Anthropogenic impacts on mangrove and saltmarsh communities in eastern Australia

The global phenomenon of mangrove encroachment into saltmarshes has been observed across five continents. It has been proposed that this encroachment is driven in part by rising atmospheric CO2 concentration and reduced salinity in saltmarshes resulting from rising sea levels enhancing the establishment success of mangrove seedlings. However, this is yet to be empirically tested at the community-level. In this study, we examined the effect of CO2 and salinity on seedling growth of two mangrove species, Aegiceras corniculatum and Avicennia
marina, grown individually and in a model saltmarsh community in a glasshouse experiment. We found that the shoot (210%) and root (91%) biomass of the saltmarsh species was significantly greater under elevated CO2. As a result, both mangrove species experienced a stronger competitive effect from the saltmarsh species under elevated CO2. Nevertheless, A. marina seedlings produced on average 48% more biomass under elevated CO2 when grown in competition with the saltmarsh species which they used to grow taller suggesting they were light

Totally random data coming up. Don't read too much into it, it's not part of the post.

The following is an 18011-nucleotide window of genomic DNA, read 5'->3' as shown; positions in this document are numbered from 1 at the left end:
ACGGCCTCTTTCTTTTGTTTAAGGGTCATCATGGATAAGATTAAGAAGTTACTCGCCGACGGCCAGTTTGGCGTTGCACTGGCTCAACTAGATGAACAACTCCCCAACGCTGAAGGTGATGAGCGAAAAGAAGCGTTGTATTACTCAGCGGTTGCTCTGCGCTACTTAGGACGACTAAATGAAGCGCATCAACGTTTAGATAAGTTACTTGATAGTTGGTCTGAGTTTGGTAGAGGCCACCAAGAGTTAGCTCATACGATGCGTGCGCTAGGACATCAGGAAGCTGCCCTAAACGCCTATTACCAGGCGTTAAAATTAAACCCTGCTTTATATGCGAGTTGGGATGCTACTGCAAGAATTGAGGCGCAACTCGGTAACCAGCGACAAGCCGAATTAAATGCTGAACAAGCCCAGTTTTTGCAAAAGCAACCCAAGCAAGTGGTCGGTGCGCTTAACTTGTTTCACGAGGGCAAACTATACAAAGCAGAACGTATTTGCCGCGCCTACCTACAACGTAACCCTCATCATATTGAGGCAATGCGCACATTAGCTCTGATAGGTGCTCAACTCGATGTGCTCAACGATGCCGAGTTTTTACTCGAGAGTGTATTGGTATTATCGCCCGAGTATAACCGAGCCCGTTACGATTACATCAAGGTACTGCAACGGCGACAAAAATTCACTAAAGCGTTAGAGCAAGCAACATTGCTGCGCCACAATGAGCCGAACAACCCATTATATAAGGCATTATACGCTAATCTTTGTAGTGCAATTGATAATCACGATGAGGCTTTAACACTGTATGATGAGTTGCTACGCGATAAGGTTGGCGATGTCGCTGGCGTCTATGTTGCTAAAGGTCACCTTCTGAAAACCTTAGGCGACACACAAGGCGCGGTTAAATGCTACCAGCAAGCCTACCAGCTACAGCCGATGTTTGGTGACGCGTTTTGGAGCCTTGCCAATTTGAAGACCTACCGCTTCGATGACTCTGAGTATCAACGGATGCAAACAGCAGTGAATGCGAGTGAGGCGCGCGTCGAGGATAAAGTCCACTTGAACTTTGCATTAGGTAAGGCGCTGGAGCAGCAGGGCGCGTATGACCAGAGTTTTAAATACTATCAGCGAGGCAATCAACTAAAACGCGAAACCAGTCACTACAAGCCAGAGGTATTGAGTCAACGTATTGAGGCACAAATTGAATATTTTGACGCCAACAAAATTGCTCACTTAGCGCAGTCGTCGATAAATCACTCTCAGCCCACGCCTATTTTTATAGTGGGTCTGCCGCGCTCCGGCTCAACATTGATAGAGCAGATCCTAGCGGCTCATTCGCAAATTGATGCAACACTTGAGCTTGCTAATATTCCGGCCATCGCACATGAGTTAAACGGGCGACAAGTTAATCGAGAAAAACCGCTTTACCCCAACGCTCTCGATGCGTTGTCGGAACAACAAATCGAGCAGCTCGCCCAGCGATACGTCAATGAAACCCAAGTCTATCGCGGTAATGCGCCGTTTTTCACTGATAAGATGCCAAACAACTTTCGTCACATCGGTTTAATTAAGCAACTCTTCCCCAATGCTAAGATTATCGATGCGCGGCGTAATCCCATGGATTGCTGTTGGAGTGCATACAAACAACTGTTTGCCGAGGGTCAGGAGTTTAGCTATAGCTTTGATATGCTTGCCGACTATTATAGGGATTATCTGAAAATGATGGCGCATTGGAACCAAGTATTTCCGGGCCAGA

limited. In contrast, A. corniculatum growth did not significantly differ between CO2 treatments. However, it had on average 36% greater growth under seawater salinity compared to hypersaline conditions. Avicenna marina seedlings were not affected by salinity. From these results, we suggest that although CO2 and salinity are not universal drivers determining saltmarsh-mangrove boundaries, it is likely that rising atmospheric CO2 concentration and reduced salinity associated with sea level rise will enhance the establishment success of mangrove seedlings in saltmarshes, which may facilitate mangrove encroachment in the future.

Ina G., 2019. Anthropogenic impacts on mangrove and saltmarsh communities in eastern Australia. PhD thesis, University of Hamburg and Macquarie University. 153 pp. Thesis.

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